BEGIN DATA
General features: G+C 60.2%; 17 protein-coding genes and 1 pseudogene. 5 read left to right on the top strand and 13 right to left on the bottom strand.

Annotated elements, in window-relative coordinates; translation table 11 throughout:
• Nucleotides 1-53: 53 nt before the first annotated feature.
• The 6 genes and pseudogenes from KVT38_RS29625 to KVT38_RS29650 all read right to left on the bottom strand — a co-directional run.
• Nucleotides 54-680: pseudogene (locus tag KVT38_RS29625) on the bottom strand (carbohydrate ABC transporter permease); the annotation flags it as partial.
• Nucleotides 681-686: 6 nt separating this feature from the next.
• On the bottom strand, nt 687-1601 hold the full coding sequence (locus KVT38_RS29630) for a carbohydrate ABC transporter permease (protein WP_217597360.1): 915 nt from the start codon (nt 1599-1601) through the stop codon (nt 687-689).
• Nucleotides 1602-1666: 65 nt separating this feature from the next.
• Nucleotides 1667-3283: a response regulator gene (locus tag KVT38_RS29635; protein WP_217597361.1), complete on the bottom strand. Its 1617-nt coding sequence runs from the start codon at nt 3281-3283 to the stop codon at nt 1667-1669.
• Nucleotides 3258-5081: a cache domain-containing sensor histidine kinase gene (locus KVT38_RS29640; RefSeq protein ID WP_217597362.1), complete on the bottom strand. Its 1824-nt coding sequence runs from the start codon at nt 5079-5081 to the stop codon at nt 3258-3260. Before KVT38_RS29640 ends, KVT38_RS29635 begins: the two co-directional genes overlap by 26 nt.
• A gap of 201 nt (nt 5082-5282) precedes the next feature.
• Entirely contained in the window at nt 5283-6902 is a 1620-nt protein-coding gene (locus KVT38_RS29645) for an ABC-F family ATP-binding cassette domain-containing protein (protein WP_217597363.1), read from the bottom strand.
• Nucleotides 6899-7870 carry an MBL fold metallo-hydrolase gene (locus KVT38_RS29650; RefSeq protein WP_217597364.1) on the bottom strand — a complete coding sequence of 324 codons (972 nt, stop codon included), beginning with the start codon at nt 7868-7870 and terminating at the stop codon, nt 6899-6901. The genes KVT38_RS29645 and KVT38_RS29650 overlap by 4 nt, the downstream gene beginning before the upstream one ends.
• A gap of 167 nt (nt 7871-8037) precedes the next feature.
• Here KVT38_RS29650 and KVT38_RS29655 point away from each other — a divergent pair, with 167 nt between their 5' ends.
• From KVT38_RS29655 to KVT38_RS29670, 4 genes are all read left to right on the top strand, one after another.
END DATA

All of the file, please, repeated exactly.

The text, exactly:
General features: G+C 60.2%; 17 protein-coding genes and 1 pseudogene. 5 read left to right on the top strand and 13 right to left on the bottom strand.

Annotated elements, in window-relative coordinates; translation table 11 throughout:
• Nucleotides 1-53: 53 nt before the first annotated feature.
• The 6 genes and pseudogenes from KVT38_RS29625 to KVT38_RS29650 all read right to left on the bottom strand — a co-directional run.
• Nucleotides 54-680: pseudogene (locus tag KVT38_RS29625) on the bottom strand (carbohydrate ABC transporter permease); the annotation flags it as partial.
• Nucleotides 681-686: 6 nt separating this feature from the next.
• On the bottom strand, nt 687-1601 hold the full coding sequence (locus KVT38_RS29630) for a carbohydrate ABC transporter permease (protein WP_217597360.1): 915 nt from the start codon (nt 1599-1601) through the stop codon (nt 687-689).
• Nucleotides 1602-1666: 65 nt separating this feature from the next.
• Nucleotides 1667-3283: a response regulator gene (locus tag KVT38_RS29635; protein WP_217597361.1), complete on the bottom strand. Its 1617-nt coding sequence runs from the start codon at nt 3281-3283 to the stop codon at nt 1667-1669.
• Nucleotides 3258-5081: a cache domain-containing sensor histidine kinase gene (locus KVT38_RS29640; RefSeq protein ID WP_217597362.1), complete on the bottom strand. Its 1824-nt coding sequence runs from the start codon at nt 5079-5081 to the stop codon at nt 3258-3260. Before KVT38_RS29640 ends, KVT38_RS29635 begins: the two co-directional genes overlap by 26 nt.
• A gap of 201 nt (nt 5082-5282) precedes the next feature.
• Entirely contained in the window at nt 5283-6902 is a 1620-nt protein-coding gene (locus KVT38_RS29645) for an ABC-F family ATP-binding cassette domain-containing protein (protein WP_217597363.1), read from the bottom strand.
• Nucleotides 6899-7870 carry an MBL fold metallo-hydrolase gene (locus KVT38_RS29650; RefSeq protein WP_217597364.1) on the bottom strand — a complete coding sequence of 324 codons (972 nt, stop codon included), beginning with the start codon at nt 7868-7870 and terminating at the stop codon, nt 6899-6901. The genes KVT38_RS29645 and KVT38_RS29650 overlap by 4 nt, the downstream gene beginning before the upstream one ends.
• A gap of 167 nt (nt 7871-8037) precedes the next feature.
• Here KVT38_RS29650 and KVT38_RS29655 point away from each other — a divergent pair, with 167 nt between their 5' ends.
• From KVT38_RS29655 to KVT38_RS29670, 4 genes are all read left to right on the top strand, one after another.